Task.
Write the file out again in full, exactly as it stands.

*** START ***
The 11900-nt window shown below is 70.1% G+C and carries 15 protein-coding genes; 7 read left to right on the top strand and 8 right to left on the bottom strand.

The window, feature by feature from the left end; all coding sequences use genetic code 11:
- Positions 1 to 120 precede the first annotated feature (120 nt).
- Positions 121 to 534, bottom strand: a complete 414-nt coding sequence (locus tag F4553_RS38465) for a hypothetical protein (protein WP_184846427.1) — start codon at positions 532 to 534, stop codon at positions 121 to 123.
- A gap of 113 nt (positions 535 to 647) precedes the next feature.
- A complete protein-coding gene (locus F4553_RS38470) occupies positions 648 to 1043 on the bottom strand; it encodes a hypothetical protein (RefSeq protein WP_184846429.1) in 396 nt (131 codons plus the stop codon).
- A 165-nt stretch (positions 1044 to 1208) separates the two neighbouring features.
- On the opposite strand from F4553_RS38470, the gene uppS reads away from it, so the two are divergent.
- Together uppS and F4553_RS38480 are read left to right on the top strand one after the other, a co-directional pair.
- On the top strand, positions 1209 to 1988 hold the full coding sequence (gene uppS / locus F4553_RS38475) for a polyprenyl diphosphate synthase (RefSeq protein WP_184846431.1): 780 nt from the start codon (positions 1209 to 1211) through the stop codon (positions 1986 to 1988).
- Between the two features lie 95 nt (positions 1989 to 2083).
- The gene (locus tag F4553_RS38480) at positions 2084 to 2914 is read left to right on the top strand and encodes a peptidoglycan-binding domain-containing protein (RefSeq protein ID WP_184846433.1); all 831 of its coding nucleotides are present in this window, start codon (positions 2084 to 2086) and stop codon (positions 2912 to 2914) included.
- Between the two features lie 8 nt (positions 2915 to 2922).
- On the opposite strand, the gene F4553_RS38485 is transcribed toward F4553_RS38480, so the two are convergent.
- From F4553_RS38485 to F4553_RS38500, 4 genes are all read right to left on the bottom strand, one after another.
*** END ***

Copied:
The 11900-nt window shown below is 70.1% G+C and carries 15 protein-coding genes; 7 read left to right on the top strand and 8 right to left on the bottom strand.

The window, feature by feature from the left end; all coding sequences use genetic code 11:
- Positions 1 to 120 precede the first annotated feature (120 nt).
- Positions 121 to 534, bottom strand: a complete 414-nt coding sequence (locus tag F4553_RS38465) for a hypothetical protein (protein WP_184846427.1) — start codon at positions 532 to 534, stop codon at positions 121 to 123.
- A gap of 113 nt (positions 535 to 647) precedes the next feature.
- A complete protein-coding gene (locus F4553_RS38470) occupies positions 648 to 1043 on the bottom strand; it encodes a hypothetical protein (RefSeq protein WP_184846429.1) in 396 nt (131 codons plus the stop codon).
- A 165-nt stretch (positions 1044 to 1208) separates the two neighbouring features.
- On the opposite strand from F4553_RS38470, the gene uppS reads away from it, so the two are divergent.
- Together uppS and F4553_RS38480 are read left to right on the top strand one after the other, a co-directional pair.
- On the top strand, positions 1209 to 1988 hold the full coding sequence (gene uppS / locus F4553_RS38475) for a polyprenyl diphosphate synthase (RefSeq protein WP_184846431.1): 780 nt from the start codon (positions 1209 to 1211) through the stop codon (positions 1986 to 1988).
- Between the two features lie 95 nt (positions 1989 to 2083).
- The gene (locus tag F4553_RS38480) at positions 2084 to 2914 is read left to right on the top strand and encodes a peptidoglycan-binding domain-containing protein (RefSeq protein ID WP_184846433.1); all 831 of its coding nucleotides are present in this window, start codon (positions 2084 to 2086) and stop codon (positions 2912 to 2914) included.
- Between the two features lie 8 nt (positions 2915 to 2922).
- On the opposite strand, the gene F4553_RS38485 is transcribed toward F4553_RS38480, so the two are convergent.
- From F4553_RS38485 to F4553_RS38500, 4 genes are all read right to left on the bottom strand, one after another.